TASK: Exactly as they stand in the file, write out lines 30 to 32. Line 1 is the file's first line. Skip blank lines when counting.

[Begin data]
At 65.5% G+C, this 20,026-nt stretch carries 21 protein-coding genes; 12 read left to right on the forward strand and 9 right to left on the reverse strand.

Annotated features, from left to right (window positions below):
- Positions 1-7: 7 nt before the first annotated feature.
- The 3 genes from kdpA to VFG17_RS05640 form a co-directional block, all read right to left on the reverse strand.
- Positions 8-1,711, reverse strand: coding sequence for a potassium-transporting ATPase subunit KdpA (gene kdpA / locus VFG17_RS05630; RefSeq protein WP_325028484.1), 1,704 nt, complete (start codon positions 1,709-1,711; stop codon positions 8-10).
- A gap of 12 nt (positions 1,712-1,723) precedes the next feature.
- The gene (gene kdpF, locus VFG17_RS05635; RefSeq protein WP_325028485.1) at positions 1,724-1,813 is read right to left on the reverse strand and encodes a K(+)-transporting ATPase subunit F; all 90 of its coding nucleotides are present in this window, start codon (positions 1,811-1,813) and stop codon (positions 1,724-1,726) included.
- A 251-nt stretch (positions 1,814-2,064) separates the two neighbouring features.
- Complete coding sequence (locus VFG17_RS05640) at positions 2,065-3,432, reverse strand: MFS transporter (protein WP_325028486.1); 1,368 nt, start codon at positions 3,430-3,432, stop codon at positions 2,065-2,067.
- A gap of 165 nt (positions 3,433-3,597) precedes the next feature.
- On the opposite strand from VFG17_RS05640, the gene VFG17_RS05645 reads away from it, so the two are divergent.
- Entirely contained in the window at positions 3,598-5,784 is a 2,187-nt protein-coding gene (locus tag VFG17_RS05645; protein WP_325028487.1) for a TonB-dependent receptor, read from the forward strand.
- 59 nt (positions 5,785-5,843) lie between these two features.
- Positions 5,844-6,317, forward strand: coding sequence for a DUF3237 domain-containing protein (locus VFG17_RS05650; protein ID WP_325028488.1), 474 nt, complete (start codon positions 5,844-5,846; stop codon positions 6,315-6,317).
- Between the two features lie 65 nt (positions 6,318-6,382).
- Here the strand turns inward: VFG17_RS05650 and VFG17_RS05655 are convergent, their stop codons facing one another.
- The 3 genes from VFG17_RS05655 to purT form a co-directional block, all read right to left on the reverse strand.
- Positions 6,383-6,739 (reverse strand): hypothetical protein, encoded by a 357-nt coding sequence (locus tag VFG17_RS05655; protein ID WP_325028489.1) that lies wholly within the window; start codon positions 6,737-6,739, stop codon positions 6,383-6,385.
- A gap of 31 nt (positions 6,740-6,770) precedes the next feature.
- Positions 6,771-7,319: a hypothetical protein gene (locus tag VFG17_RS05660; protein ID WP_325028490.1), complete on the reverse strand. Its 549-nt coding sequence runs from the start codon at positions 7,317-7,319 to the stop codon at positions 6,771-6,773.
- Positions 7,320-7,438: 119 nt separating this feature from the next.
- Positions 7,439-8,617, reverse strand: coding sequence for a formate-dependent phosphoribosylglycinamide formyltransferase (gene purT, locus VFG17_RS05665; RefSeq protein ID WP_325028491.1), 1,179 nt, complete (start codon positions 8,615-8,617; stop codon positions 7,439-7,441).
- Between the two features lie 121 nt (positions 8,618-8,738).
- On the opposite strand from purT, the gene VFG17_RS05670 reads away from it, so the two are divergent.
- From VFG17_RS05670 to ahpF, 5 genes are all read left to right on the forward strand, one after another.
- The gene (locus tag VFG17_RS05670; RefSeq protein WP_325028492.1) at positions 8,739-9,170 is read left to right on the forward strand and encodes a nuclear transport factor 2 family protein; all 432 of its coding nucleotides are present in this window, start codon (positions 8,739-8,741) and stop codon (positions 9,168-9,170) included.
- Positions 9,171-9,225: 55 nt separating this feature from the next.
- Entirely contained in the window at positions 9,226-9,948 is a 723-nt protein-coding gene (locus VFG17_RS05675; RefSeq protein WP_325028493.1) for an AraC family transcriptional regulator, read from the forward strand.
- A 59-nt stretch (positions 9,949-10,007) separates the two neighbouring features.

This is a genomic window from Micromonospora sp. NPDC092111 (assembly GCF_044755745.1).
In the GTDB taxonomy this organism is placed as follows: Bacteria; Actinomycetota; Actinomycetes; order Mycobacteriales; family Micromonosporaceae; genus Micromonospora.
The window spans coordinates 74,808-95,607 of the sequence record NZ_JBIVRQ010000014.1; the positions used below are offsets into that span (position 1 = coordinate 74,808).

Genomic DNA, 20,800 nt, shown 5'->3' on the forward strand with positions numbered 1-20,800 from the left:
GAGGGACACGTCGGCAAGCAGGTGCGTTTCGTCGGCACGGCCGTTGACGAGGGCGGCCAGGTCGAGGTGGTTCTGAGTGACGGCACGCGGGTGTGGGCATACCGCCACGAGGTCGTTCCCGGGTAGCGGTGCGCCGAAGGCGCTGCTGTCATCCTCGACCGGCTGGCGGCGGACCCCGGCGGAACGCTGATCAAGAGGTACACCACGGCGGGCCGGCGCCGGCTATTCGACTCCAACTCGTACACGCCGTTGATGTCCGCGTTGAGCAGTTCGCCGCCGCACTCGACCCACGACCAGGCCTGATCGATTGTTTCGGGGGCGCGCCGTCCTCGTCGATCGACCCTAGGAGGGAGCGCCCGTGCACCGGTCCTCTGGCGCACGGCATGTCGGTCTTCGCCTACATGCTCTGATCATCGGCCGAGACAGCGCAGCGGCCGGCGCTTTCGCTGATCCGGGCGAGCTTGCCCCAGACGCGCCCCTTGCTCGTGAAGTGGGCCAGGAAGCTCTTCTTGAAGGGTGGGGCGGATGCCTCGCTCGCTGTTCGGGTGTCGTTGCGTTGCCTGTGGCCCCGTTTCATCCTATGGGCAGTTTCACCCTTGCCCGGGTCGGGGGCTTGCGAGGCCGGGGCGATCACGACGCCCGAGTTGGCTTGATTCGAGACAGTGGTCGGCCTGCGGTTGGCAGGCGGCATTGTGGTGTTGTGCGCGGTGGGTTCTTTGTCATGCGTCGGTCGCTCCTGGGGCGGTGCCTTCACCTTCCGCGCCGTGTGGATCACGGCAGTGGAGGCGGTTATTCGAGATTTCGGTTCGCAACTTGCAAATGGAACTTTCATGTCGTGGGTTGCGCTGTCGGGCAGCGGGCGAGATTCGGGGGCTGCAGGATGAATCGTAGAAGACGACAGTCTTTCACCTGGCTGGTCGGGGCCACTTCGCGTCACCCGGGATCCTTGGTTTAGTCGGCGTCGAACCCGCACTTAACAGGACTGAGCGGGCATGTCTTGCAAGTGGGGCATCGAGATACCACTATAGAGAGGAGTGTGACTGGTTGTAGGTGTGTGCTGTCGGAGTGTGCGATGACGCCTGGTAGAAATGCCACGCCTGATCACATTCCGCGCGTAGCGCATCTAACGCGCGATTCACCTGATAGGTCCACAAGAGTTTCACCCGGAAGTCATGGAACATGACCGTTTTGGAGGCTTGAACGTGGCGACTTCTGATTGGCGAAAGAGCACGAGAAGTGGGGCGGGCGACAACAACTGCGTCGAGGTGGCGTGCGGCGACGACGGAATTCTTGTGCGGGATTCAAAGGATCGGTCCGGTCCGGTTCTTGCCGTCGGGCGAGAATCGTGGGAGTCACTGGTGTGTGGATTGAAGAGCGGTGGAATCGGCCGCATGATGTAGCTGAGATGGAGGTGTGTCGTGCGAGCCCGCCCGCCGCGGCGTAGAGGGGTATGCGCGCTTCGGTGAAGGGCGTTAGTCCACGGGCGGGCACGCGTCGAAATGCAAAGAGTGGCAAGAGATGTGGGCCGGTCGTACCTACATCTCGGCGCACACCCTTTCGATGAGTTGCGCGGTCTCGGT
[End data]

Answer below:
This is a genomic window from Micromonospora sp. NPDC092111 (assembly GCF_044755745.1).
In the GTDB taxonomy this organism is placed as follows: Bacteria; Actinomycetota; Actinomycetes; order Mycobacteriales; family Micromonosporaceae; genus Micromonospora.
The window spans coordinates 74,808-95,607 of the sequence record NZ_JBIVRQ010000014.1; the positions used below are offsets into that span (position 1 = coordinate 74,808).